In British Columbia, there are 26 regulated health professions, of which 25 are governed by 20 regulatory colleges under the Health Professions Act. The act provides a common regulatory framework for health professions in British Columbia.
One profession (emergency medical assisting) is regulated by a government-appointed licensing board under a separate statute.
Many social workers also practice within the health system. Social workers are a self-regulating profession governed by a regulatory college under the Social Workers Act.
A health regulator’s (college’s) legal obligation is to protect the public through the regulation of their registrants. They do this by:
- determining registration requirements
- setting standards of practice
- recognizing education programs
- maintaining a register that everyone can search, and
- addressing complaints about their registrants
Colleges are required to review all complaints about the health professionals they regulate, including both current and former registrants. Colleges may conduct an investigation into a complaint, and in serious matters may refer the complaint for disciplinary action.
If you have a concern or complaint about a health professional you can visit the college’s website to learn about their complaints process. Complaints should be in writing and describe a specific concern about the conduct, competence, or physical or mental impairment of an individual health professional. Links to each regulatory college website can be found on the profession specific pages to the left.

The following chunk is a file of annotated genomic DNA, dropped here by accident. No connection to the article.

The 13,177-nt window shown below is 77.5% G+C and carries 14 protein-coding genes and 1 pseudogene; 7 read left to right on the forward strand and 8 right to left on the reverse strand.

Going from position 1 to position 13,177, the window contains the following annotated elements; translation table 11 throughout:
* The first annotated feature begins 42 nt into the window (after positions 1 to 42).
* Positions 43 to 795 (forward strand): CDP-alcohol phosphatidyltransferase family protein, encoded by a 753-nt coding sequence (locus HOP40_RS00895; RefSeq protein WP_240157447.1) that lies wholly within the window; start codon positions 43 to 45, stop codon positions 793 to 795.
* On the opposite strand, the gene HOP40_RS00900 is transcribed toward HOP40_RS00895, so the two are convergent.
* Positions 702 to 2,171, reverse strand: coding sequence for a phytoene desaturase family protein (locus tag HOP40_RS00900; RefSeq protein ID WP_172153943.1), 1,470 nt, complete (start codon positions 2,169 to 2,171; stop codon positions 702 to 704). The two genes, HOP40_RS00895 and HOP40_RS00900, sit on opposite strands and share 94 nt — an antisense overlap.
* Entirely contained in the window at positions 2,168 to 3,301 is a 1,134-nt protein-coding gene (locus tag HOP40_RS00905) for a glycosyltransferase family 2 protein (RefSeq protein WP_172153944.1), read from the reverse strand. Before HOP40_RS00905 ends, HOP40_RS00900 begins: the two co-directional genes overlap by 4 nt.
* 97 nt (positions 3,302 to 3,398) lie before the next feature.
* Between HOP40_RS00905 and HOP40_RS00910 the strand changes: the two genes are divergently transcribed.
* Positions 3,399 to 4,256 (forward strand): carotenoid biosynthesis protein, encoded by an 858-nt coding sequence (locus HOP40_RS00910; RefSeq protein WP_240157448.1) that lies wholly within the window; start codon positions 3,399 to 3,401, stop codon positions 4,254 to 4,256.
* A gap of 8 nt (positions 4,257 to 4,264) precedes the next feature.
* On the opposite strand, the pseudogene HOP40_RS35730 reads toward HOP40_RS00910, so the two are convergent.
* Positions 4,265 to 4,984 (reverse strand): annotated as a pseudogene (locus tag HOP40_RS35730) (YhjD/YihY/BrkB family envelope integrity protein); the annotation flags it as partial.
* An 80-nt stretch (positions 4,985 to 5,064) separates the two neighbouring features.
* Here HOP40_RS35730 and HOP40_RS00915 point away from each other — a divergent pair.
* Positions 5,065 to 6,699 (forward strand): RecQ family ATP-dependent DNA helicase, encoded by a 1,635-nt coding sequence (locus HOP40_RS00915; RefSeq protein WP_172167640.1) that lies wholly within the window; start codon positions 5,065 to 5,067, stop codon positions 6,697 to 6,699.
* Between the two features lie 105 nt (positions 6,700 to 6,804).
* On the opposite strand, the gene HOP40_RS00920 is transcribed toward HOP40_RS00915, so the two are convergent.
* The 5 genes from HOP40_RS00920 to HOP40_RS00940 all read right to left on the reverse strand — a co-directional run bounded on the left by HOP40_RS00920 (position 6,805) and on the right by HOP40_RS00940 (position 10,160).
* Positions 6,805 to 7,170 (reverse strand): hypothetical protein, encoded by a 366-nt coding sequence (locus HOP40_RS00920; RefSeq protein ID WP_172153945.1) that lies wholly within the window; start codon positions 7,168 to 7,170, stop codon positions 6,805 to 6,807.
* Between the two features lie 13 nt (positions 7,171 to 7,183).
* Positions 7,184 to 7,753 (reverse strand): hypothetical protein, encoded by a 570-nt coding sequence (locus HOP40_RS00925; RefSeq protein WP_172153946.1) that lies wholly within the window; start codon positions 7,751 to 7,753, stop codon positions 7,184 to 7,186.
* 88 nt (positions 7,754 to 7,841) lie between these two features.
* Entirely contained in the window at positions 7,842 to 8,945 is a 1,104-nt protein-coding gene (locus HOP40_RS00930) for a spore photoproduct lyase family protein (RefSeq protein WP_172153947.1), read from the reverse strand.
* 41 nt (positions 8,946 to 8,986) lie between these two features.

The Ministry of Health cannot investigate specific complaints about health professionals, as colleges are independent organizations that have been given legal authority to do so.
Inquiry into the College of Dental Surgeons of British Columbia
The Honourable Adrian Dix, Minister of Health, has released the report, An Inquiry into the Performance of the College of Dental Surgeons of British Columbia and the Health Professions Act. The report is authored by Mr. Harry Cayton of the United Kingdom’s Professional Standards Authority. The report contains two parts:
- Part 1 makes recommendations to College of Dental Surgeons of British Columbia; and,
- Part 2 suggests possible approaches to modernization of BC’s overall health regulatory framework.
Harry Cayton's report can be viewed here (PDF, 1.0MB).
For the Terms of Reference for the Inquiry, click here.
Members of the public and health sector stakeholders are invited to provide written feedback on Part Two of the Cayton Report.
Following a 30-day consultation period, the initial opportunity to submit feedback on the report closed on June 14, 2019. Any future invitations for feedback and/or updates will be posted on this website.